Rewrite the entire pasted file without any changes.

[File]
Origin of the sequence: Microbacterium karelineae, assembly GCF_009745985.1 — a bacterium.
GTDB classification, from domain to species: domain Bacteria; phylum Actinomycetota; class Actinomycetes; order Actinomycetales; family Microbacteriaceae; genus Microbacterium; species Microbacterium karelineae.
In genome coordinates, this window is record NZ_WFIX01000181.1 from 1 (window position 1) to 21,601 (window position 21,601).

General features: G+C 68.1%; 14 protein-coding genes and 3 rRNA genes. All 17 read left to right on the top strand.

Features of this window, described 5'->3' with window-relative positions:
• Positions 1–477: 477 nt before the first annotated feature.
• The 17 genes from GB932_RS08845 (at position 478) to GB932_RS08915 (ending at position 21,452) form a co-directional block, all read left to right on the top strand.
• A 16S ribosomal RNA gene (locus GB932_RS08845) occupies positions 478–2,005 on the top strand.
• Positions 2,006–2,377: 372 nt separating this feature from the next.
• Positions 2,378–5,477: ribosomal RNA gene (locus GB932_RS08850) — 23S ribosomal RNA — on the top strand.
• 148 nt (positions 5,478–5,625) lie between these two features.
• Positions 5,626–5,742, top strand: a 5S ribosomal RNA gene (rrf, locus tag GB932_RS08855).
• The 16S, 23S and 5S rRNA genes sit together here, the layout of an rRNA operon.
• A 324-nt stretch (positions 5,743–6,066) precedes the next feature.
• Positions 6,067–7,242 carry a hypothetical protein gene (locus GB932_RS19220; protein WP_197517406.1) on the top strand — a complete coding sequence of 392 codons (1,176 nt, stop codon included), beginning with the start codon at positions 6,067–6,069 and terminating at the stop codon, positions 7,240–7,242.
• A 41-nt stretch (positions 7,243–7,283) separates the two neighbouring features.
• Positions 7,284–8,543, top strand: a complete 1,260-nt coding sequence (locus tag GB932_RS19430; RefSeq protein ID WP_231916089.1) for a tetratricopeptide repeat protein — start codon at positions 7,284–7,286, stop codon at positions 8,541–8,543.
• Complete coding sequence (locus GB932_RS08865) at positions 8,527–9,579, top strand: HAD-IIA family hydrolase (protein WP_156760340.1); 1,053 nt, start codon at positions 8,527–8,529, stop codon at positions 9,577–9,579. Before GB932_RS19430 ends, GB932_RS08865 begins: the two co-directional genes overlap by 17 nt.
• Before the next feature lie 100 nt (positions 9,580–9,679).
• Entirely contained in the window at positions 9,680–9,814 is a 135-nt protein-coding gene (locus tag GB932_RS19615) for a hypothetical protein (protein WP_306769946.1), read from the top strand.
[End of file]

Origin of the sequence: Microbacterium karelineae, assembly GCF_009745985.1 — a bacterium.
GTDB classification, from domain to species: domain Bacteria; phylum Actinomycetota; class Actinomycetes; order Actinomycetales; family Microbacteriaceae; genus Microbacterium; species Microbacterium karelineae.
In genome coordinates, this window is record NZ_WFIX01000181.1 from 1 (window position 1) to 21,601 (window position 21,601).

General features: G+C 68.1%; 14 protein-coding genes and 3 rRNA genes. All 17 read left to right on the top strand.

Features of this window, described 5'->3' with window-relative positions:
• Positions 1–477: 477 nt before the first annotated feature.
• The 17 genes from GB932_RS08845 (at position 478) to GB932_RS08915 (ending at position 21,452) form a co-directional block, all read left to right on the top strand.
• A 16S ribosomal RNA gene (locus GB932_RS08845) occupies positions 478–2,005 on the top strand.
• Positions 2,006–2,377: 372 nt separating this feature from the next.
• Positions 2,378–5,477: ribosomal RNA gene (locus GB932_RS08850) — 23S ribosomal RNA — on the top strand.
• 148 nt (positions 5,478–5,625) lie between these two features.
• Positions 5,626–5,742, top strand: a 5S ribosomal RNA gene (rrf, locus tag GB932_RS08855).
• The 16S, 23S and 5S rRNA genes sit together here, the layout of an rRNA operon.
• A 324-nt stretch (positions 5,743–6,066) precedes the next feature.
• Positions 6,067–7,242 carry a hypothetical protein gene (locus GB932_RS19220; protein WP_197517406.1) on the top strand — a complete coding sequence of 392 codons (1,176 nt, stop codon included), beginning with the start codon at positions 6,067–6,069 and terminating at the stop codon, positions 7,240–7,242.
• A 41-nt stretch (positions 7,243–7,283) separates the two neighbouring features.
• Positions 7,284–8,543, top strand: a complete 1,260-nt coding sequence (locus tag GB932_RS19430; RefSeq protein ID WP_231916089.1) for a tetratricopeptide repeat protein — start codon at positions 7,284–7,286, stop codon at positions 8,541–8,543.
• Complete coding sequence (locus GB932_RS08865) at positions 8,527–9,579, top strand: HAD-IIA family hydrolase (protein WP_156760340.1); 1,053 nt, start codon at positions 8,527–8,529, stop codon at positions 9,577–9,579. Before GB932_RS19430 ends, GB932_RS08865 begins: the two co-directional genes overlap by 17 nt.
• Before the next feature lie 100 nt (positions 9,580–9,679).
• Entirely contained in the window at positions 9,680–9,814 is a 135-nt protein-coding gene (locus tag GB932_RS19615) for a hypothetical protein (protein WP_306769946.1), read from the top strand.